This page is also available in Welsh.
If you are a business consumer, switching energy supplier, or setting up a new account as soon as you move into new premises can make a big impact on cutting your bills.
Whatever your business, the following hints and tips will help you when you’re comparing deals, and when you’re switching to a new supplier.
Talk to suppliers
Ask your own supplier if it has any cheaper offers. This will give you something to use as a benchmark when looking at other deals. Note that if you are consuming energy on a default – or deemed – tariff, your supplier has an obligation to take all reasonable steps to tell you about other available contracts and how you can get information on these.
Check your meter
Taking regular meter readings will help build up a picture of your consumption over time. You need to know your consumption, so that other suppliers can provide a quote for you.
- Your meter has unique registration numbers: the MPAN (for electricity meters) and MPRN (for gas meters) numbers. Give these to your new supplier. You can find them on your meter, as well as on your bill.
Know your contract
Make sure you know the terms of your current contract.
For example, how long before your existing contracts ends can you tell your supplier that you want to move? (Many contracts will only allow you to do this at certain times.)
- When you are talking to a competing supplier ask it to explain the terms and conditions of its deal so you can make sure you fully understand them before you sign up.
- Most business deals do not offer a cooling off period(this is the option of cancelling a contract within a certain amount of days after it is agreed). This includes when you have agreed to the contract over the telephone. So be sure that you are fully happy with all the terms and conditions before you agree to it.
More advice about contracts for micro-businesses and larger small business is available here.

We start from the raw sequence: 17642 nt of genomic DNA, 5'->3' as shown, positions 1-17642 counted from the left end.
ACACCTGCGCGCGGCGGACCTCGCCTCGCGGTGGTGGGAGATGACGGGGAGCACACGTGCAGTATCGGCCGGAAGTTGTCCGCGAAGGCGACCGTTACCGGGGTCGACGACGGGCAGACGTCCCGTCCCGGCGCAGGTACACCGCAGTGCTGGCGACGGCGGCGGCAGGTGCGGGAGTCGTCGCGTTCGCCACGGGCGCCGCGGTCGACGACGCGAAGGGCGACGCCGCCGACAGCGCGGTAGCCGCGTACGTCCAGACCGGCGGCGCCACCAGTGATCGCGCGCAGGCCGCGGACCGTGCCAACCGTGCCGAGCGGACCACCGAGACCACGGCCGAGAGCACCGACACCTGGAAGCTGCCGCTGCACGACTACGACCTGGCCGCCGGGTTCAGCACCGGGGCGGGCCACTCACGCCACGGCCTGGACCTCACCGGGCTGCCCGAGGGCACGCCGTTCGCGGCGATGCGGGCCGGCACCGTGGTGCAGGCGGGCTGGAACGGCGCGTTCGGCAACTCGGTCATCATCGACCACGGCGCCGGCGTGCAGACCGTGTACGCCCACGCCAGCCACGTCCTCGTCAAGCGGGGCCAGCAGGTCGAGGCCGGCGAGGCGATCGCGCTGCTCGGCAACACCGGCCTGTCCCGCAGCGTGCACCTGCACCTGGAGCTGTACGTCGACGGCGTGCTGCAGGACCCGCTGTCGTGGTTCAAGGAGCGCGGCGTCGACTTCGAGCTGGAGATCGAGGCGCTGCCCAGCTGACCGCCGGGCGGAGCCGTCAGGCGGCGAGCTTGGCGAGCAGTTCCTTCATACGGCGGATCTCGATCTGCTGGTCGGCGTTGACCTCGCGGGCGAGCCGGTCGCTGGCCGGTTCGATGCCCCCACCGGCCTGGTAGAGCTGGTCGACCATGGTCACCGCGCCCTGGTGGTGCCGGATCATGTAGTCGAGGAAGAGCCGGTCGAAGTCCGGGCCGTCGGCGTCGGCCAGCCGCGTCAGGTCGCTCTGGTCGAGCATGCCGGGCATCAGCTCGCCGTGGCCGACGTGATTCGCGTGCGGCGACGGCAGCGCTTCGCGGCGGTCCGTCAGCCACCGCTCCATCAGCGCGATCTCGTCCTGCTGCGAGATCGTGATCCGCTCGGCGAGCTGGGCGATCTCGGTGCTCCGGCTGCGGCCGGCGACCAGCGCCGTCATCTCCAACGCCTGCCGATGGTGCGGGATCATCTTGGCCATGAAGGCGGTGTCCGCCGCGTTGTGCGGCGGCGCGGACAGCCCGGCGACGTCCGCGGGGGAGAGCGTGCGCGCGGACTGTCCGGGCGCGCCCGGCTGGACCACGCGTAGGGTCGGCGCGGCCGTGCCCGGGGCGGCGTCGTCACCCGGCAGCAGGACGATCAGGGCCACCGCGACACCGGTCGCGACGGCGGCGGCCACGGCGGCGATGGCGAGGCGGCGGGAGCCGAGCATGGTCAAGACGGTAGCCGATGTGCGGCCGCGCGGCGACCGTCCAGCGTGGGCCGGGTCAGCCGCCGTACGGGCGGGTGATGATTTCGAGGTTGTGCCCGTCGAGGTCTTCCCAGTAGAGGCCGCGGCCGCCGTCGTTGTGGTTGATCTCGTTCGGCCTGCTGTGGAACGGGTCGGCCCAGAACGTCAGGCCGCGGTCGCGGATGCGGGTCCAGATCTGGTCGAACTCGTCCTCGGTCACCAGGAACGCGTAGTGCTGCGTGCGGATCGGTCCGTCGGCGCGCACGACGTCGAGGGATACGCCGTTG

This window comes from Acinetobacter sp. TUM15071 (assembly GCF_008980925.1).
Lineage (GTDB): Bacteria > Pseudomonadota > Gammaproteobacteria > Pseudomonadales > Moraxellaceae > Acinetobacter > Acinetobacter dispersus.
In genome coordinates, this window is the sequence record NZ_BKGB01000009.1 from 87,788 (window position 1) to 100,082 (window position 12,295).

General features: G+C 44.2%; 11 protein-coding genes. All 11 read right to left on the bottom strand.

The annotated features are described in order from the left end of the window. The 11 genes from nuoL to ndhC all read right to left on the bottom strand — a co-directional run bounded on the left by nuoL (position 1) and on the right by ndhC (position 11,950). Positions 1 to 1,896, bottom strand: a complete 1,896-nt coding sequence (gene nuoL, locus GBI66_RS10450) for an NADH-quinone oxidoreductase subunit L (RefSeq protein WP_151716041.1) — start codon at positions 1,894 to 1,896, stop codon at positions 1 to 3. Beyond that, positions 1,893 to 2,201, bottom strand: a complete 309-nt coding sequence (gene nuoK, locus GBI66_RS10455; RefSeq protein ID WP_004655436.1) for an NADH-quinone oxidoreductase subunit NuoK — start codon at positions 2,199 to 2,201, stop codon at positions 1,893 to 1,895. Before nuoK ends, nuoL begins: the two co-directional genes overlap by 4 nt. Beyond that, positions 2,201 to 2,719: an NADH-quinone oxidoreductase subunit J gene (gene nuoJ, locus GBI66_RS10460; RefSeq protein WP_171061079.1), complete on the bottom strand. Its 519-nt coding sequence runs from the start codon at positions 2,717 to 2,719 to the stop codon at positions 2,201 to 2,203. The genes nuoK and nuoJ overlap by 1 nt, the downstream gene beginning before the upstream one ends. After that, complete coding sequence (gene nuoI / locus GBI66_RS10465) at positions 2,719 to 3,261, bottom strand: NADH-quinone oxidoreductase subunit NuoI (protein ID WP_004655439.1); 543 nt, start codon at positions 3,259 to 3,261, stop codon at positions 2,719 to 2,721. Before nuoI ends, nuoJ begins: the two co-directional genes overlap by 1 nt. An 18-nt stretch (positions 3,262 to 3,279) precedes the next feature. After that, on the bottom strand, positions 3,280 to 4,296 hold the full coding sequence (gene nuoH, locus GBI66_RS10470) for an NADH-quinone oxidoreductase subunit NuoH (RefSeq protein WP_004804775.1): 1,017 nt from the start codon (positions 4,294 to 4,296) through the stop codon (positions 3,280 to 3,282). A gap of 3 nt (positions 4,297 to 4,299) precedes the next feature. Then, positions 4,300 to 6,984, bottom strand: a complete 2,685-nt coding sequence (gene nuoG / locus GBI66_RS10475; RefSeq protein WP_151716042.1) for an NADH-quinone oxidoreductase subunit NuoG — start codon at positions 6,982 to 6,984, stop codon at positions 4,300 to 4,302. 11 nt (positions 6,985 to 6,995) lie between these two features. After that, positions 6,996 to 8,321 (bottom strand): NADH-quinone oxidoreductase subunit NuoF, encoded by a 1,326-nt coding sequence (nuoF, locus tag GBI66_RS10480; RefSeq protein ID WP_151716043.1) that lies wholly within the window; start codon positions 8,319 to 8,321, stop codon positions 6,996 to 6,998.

What should I check when using a broker?
Some businesses choose to use brokers to help them compare their current deals with those of other suppliers.
If you do decide to use a broker, ask it:
- which suppliers it represents (so you know whether it will compare the whole market for you)
- how its services are paid for - (for example, will its commission be included in the prices you are quoted?).
If you have any concerns about the actions of a broker you can talk to your local trading standards department which, along with the Office of Fair Trading (OFT), has enforcement powers which may apply to some forms of misleading information and communications.
Can suppliers object to switching?
Your current supplier can object to your company switching, but only under specific circumstances, most of which will be set out in your contract.
Some typical reasons include:
- if you are in debt with your supplier
- if you are still bound by your contract, because you are on a fixed term deal where the term has not run out.
But your supplier cannot object on the two above reasons if:
- you are not signed up to any contract because you are on a deemed contract
- your contract has expired and you are not bound by its terms.
If your current supplier does object to your switch, they are under licence obligations to tell you this as soon as possible. They must also tell you:
- the reason why they have objected
- how you can dispute this if you think you have a case
We recently published an open letter reminding suppliers of their obligations for this. There are some some examples of good practice set out in our recent Retail Market Review: Non-domestic Proposals consultation, in Appendix 2, page 49).